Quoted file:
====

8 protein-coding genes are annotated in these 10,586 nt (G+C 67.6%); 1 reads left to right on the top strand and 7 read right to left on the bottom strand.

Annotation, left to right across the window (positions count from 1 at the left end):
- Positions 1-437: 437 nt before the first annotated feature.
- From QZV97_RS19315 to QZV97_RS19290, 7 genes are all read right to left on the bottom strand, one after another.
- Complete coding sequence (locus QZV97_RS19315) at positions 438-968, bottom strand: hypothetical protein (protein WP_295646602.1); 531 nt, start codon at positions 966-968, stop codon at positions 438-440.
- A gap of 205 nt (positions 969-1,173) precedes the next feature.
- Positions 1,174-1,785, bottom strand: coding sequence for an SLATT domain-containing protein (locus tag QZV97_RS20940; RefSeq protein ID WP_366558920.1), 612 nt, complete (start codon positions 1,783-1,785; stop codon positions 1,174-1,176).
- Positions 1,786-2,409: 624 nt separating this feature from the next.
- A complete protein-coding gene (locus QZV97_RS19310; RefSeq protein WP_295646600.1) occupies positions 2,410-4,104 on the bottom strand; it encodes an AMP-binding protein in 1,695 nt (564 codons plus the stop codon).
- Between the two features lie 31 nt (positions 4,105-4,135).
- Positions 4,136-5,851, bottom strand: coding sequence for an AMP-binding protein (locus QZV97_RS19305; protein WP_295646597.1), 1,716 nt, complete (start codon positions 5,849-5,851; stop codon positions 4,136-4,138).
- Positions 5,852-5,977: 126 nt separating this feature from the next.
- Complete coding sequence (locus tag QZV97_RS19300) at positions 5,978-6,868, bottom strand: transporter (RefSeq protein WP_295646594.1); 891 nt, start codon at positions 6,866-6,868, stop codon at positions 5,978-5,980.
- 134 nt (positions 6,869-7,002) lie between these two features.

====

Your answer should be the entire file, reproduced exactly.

8 protein-coding genes are annotated in these 10,586 nt (G+C 67.6%); 1 reads left to right on the top strand and 7 read right to left on the bottom strand.

Annotation, left to right across the window (positions count from 1 at the left end):
- Positions 1-437: 437 nt before the first annotated feature.
- From QZV97_RS19315 to QZV97_RS19290, 7 genes are all read right to left on the bottom strand, one after another.
- Complete coding sequence (locus QZV97_RS19315) at positions 438-968, bottom strand: hypothetical protein (protein WP_295646602.1); 531 nt, start codon at positions 966-968, stop codon at positions 438-440.
- A gap of 205 nt (positions 969-1,173) precedes the next feature.
- Positions 1,174-1,785, bottom strand: coding sequence for an SLATT domain-containing protein (locus tag QZV97_RS20940; RefSeq protein ID WP_366558920.1), 612 nt, complete (start codon positions 1,783-1,785; stop codon positions 1,174-1,176).
- Positions 1,786-2,409: 624 nt separating this feature from the next.
- A complete protein-coding gene (locus QZV97_RS19310; RefSeq protein WP_295646600.1) occupies positions 2,410-4,104 on the bottom strand; it encodes an AMP-binding protein in 1,695 nt (564 codons plus the stop codon).
- Between the two features lie 31 nt (positions 4,105-4,135).
- Positions 4,136-5,851, bottom strand: coding sequence for an AMP-binding protein (locus QZV97_RS19305; protein WP_295646597.1), 1,716 nt, complete (start codon positions 5,849-5,851; stop codon positions 4,136-4,138).
- Positions 5,852-5,977: 126 nt separating this feature from the next.
- Complete coding sequence (locus tag QZV97_RS19300) at positions 5,978-6,868, bottom strand: transporter (RefSeq protein WP_295646594.1); 891 nt, start codon at positions 6,866-6,868, stop codon at positions 5,978-5,980.
- 134 nt (positions 6,869-7,002) lie between these two features.